Micropayments In Flash Games: What Would You Pay For?

There has been a lot of discussion lately about Micropayments in Flash games. New service offerings such as Mochicoins and Gamersafe promise untold riches for Flash developers beyond sporadic licenses and advertising pennies. Both the aforementioned services have plans to limit the amount of games in the system by vetting them for content that someone might pay for. Just one look at the chaff pushing the wheat out of the way on the Mochi feed these days tells you why these services have to start filtering content vigorously. However, this leaves game developers in a quandary. What will players pay for in a Flash game?

I’ve been thinking about this myself, and I’ve come to the conclusion that to if I was going to make a game that offered players some kind of extra content through micropayments, it would have to be something that I myself would actually pay for. So, to start thinking about this idea, I decided to list all of the virtual items I have actually bought in the past couple years.

  • Adventure Quest: Yes, I not only bought a subscription to AdvnetureQuest back in 2006 for $15.00, but I also paid $5.00 for the X boost (or whatever it was called). I rarely play the game, but It is always nice to go back and see it once in a while.
  • MacAfee Internet Security Suite: I only buy online subscriptions for Virus/Firewall, etc. these days. Never anything boxed. The automatic updates and billing are worth more than worth the hassle of trying to do it myself.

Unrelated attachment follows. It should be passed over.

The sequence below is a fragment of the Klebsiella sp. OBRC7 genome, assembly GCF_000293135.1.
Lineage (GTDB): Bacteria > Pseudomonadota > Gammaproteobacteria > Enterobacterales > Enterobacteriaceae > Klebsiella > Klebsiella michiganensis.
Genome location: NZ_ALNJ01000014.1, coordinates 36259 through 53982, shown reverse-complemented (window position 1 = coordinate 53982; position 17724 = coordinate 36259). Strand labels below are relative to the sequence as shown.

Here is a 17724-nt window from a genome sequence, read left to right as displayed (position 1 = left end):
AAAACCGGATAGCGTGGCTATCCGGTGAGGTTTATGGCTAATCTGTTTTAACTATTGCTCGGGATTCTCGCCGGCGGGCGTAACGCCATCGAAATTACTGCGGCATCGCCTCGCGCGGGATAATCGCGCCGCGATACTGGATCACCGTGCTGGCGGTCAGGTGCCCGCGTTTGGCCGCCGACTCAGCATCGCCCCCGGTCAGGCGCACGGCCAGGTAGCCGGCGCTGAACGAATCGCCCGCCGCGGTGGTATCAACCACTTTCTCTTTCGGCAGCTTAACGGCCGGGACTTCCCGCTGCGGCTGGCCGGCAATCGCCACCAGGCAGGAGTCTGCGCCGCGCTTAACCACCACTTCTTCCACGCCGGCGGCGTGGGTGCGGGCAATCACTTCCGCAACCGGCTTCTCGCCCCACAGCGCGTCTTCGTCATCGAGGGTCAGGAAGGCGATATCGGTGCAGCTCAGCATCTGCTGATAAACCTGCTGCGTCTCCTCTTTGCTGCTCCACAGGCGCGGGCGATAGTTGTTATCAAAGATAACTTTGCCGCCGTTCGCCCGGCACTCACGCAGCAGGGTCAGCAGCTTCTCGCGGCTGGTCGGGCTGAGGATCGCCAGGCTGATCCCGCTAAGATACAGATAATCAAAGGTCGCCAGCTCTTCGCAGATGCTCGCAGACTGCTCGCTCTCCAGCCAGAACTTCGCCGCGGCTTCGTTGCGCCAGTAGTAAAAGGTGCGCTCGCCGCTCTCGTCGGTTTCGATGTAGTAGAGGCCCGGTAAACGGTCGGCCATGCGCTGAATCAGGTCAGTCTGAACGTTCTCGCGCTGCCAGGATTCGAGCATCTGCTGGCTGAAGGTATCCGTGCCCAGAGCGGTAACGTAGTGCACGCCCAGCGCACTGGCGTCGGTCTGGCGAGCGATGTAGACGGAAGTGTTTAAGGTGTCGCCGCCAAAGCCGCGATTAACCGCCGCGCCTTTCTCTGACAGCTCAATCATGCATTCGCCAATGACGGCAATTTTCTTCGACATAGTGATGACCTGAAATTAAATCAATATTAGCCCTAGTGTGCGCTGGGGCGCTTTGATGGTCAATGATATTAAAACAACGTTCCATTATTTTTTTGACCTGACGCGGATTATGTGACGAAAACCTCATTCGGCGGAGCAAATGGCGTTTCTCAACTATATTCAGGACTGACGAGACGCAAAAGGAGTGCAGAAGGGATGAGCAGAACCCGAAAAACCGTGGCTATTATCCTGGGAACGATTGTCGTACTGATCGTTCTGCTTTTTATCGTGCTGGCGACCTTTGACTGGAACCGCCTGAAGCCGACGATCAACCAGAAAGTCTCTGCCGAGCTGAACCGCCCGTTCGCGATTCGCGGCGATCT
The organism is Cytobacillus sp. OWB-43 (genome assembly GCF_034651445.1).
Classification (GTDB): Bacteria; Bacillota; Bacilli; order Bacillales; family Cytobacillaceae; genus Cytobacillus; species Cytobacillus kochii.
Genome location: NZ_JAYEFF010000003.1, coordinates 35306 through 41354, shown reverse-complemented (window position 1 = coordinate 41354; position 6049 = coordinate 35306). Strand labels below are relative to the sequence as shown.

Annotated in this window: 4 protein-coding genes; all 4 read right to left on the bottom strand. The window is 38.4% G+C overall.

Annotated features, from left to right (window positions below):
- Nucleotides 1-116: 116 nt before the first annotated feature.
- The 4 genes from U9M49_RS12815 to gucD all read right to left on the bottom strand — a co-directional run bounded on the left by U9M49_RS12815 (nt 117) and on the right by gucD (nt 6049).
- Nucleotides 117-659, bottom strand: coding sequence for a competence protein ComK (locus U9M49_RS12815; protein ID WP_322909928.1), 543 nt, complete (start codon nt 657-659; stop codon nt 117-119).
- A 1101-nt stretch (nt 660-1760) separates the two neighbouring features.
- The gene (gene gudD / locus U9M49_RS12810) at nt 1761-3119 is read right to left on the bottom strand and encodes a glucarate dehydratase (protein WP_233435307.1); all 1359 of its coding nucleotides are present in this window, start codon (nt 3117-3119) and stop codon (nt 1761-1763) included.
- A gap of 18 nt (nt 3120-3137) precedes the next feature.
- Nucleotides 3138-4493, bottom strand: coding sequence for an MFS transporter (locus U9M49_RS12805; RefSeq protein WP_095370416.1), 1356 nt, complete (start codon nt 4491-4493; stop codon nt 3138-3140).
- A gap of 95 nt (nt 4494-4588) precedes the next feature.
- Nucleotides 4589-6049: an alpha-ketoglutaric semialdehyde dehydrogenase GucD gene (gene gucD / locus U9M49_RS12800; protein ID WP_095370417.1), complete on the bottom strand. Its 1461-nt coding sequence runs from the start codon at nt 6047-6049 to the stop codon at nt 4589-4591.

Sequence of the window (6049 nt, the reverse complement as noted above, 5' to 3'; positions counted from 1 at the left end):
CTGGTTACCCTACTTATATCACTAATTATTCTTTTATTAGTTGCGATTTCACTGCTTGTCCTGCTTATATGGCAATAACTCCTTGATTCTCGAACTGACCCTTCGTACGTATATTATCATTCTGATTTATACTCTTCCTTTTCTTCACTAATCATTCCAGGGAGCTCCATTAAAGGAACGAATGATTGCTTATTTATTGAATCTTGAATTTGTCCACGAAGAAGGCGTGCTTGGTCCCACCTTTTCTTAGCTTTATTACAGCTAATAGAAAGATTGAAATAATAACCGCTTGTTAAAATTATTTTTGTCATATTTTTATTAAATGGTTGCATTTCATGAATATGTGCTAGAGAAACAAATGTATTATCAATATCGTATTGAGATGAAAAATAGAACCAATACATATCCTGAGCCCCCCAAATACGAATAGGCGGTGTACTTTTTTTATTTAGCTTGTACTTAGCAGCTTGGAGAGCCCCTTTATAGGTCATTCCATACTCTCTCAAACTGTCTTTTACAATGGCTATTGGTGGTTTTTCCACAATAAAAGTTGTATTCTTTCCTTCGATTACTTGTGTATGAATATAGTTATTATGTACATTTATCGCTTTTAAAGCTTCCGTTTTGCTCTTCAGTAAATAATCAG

• Goozex Points: I use the Goozex.com game trading system. You never send cash with the system, you buy trades ($1.00 each), print labels, and send games out to whomever wants them through the mail.
  • Bookworm Deluxe/Bookworm Adventures: I rarely buy PC games virtually (because I rarely buy PC games any more), but any game in the Bookworm line will get me to open my wallet faster than finding NIB Atari games at a local garage sale.
  • VMWare Fusion: I bought VMWare fusion for my Mac virtually. I get updates the same way.
  • Wii Virtual Console: I have purchased every classic Mario and Zelda game, plus the classic Mario RPG games, plus Bit.Trip.Beat from the Wii Virtual Console.
  • Xbox Live Arcade: I will purchase any good Post-Retro/Retro Evolved/Neo Retro games like Pac-Man CE, Galaga Legions, Space Invaders Extreme, plus retro classic like Galaga and Time Pilot, and also, curiously, Peggle.